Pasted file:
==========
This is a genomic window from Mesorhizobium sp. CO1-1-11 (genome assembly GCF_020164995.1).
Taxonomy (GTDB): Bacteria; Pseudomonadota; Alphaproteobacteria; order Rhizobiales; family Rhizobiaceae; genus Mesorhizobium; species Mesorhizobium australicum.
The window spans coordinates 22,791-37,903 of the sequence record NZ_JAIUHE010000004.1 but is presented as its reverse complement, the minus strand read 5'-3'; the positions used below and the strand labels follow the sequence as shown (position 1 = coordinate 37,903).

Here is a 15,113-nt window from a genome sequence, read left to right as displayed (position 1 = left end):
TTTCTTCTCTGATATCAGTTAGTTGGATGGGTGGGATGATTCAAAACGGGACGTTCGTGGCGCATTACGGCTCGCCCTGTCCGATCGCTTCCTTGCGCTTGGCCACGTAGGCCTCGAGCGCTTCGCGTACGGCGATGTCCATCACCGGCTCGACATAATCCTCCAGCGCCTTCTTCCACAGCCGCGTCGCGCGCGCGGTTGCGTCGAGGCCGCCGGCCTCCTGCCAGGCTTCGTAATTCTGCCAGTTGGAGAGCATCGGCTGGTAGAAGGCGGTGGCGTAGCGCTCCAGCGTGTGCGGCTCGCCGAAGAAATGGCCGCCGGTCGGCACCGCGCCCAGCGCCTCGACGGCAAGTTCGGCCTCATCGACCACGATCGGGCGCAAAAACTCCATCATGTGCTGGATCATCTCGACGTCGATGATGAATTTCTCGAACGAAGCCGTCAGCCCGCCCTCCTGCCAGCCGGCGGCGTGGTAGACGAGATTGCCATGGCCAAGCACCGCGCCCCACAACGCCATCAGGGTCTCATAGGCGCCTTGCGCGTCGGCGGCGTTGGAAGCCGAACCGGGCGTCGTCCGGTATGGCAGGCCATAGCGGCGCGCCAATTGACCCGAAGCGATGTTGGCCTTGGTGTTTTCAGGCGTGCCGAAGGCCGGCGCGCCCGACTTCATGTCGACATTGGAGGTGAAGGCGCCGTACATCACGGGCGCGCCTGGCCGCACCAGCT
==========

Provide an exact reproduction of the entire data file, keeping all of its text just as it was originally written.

This is a genomic window from Mesorhizobium sp. CO1-1-11 (genome assembly GCF_020164995.1).
Taxonomy (GTDB): Bacteria; Pseudomonadota; Alphaproteobacteria; order Rhizobiales; family Rhizobiaceae; genus Mesorhizobium; species Mesorhizobium australicum.
The window spans coordinates 22,791-37,903 of the sequence record NZ_JAIUHE010000004.1 but is presented as its reverse complement, the minus strand read 5'-3'; the positions used below and the strand labels follow the sequence as shown (position 1 = coordinate 37,903).

Here is a 15,113-nt window from a genome sequence, read left to right as displayed (position 1 = left end):
TTTCTTCTCTGATATCAGTTAGTTGGATGGGTGGGATGATTCAAAACGGGACGTTCGTGGCGCATTACGGCTCGCCCTGTCCGATCGCTTCCTTGCGCTTGGCCACGTAGGCCTCGAGCGCTTCGCGTACGGCGATGTCCATCACCGGCTCGACATAATCCTCCAGCGCCTTCTTCCACAGCCGCGTCGCGCGCGCGGTTGCGTCGAGGCCGCCGGCCTCCTGCCAGGCTTCGTAATTCTGCCAGTTGGAGAGCATCGGCTGGTAGAAGGCGGTGGCGTAGCGCTCCAGCGTGTGCGGCTCGCCGAAGAAATGGCCGCCGGTCGGCACCGCGCCCAGCGCCTCGACGGCAAGTTCGGCCTCATCGACCACGATCGGGCGCAAAAACTCCATCATGTGCTGGATCATCTCGACGTCGATGATGAATTTCTCGAACGAAGCCGTCAGCCCGCCCTCCTGCCAGCCGGCGGCGTGGTAGACGAGATTGCCATGGCCAAGCACCGCGCCCCACAACGCCATCAGGGTCTCATAGGCGCCTTGCGCGTCGGCGGCGTTGGAAGCCGAACCGGGCGTCGTCCGGTATGGCAGGCCATAGCGGCGCGCCAATTGACCCGAAGCGATGTTGGCCTTGGTGTTTTCAGGCGTGCCGAAGGCCGGCGCGCCCGACTTCATGTCGACATTGGAGGTGAAGGCGCCGTACATCACGGGCGCGCCTGGCCGCACCAGCT